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Compare different possible readings of the characters of Gertrude and Ophelia. What impact would different interpretations have on the play as a whole? You might like in particular to consider what difference would be made to a production of the play if t

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Compare different possible readings of the characters of Gertrude and Ophelia. What impact would different interpretations have on the play as a whole? You might like in particular to consider what difference would be made to a production of the play if the female characters were presented as strong in themselves, or as weak and in the control of others. What would be your preferred reading? Why? It is inarguable that the two females with most influence throughout 'Hamlet' are Ophelia and Gertrude, they are, after all, the only females! Their position as the only two women in the play immediately marks them out as non-typical characters; 'Hamlet' is a play centred around a struggle for the throne of Denmark, and the fact that the strength and influence of these characters is a matter of some debate adds to the complexities that make 'Hamlet' the play that it is. Two fairly major characters within the play posses a seemingly small influence upon the eventual outcome. The characters have, at first glance, little effect upon the major events of the play, and it is only through their interaction with the male cast that they have any real influence. ...read more.


as a very definitely weak character, if the historical context of the play is considered, it leaves the debate over her strength open; it was expected for a female character to suffer a certain degree of oppression, it is the manner in which Ophelia deals with this which defines her character. Shakespeare's trait of using minimal stage directions throughout the play leads to a largely open-ended character, which can be manipulated by the director to either extreme. An example of this open-ended approach towards Ophelia is when Claudius and Polonius plot to expose Hamlet's madness, using Ophelia to do so. They plan to overhear Hamlet's reaction when Ophelia returns some trinkets that were of importance to them, as a couple. This scene is particularly open to interpretation, in that it is never made clear as to whether or not Ophelia and Hamlet are involved together or not. If it is assumed that they were involved, and Ophelia was being portrayed as weak, it would be yet another example of her sheer feebleness in the face of a man; being bewildered by his reaction to her rejection. "...What means your lordship?..." ...read more.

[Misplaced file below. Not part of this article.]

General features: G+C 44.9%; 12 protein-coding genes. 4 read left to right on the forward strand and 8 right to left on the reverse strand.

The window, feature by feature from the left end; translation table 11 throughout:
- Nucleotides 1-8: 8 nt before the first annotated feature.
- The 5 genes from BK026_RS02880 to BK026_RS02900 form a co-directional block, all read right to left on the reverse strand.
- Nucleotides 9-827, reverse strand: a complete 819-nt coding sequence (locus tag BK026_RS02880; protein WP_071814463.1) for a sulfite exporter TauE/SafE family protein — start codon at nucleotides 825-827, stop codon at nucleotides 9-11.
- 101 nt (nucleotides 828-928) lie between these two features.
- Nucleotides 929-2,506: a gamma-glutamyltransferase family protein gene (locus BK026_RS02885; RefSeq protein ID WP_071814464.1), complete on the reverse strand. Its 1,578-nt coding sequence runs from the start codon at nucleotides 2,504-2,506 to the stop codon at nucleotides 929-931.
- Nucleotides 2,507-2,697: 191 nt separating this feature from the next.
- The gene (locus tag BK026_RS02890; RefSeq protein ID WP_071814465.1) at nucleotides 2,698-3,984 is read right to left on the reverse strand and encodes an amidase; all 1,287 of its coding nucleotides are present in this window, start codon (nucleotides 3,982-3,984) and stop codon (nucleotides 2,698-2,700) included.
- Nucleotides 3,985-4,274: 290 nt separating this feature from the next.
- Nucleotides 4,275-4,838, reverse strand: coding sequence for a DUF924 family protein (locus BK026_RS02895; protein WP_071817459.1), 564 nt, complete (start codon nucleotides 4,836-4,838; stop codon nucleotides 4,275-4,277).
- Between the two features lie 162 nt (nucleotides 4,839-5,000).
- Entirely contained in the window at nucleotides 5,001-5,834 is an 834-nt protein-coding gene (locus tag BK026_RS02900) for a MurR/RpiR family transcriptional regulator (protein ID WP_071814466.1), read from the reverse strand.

Gertrude would be making yet another personal sacrifice in order to maintain the fragile state of harmony that she and Claudius had created. This sacrifice would not only serve to demonstrate her strength, but also to enhance it further, showing that she was prepared and able to isolate herself even from her own son, in order to maintain order and harmony. There is little evidence to support this in the text, it is merely a suggestion, and no strong argument against it was presented in the discussion. Personally, I feel that a strong interpretation of Gertrude represents the script to its fullest. The series of sacrifices made by Gertrude, in order to obtain her goals, portray her as a woman of immense conviction, one who is willing to sacrifice her marriage, family, and even her life, in order to obtain her goals, and uphold her principals. I feel it is unrealistic to portray Gertrude as little more than a prize, coveted by Claudius, and manipulated in a manner suitable for such a character. I feel that, while perhaps not the most entertaining of choices, the weak Ophelia, and strong Gertrude are the interpretations that seem most appropriate to the text, fulfilling what seems like the demands laid out by the script. ...read more.

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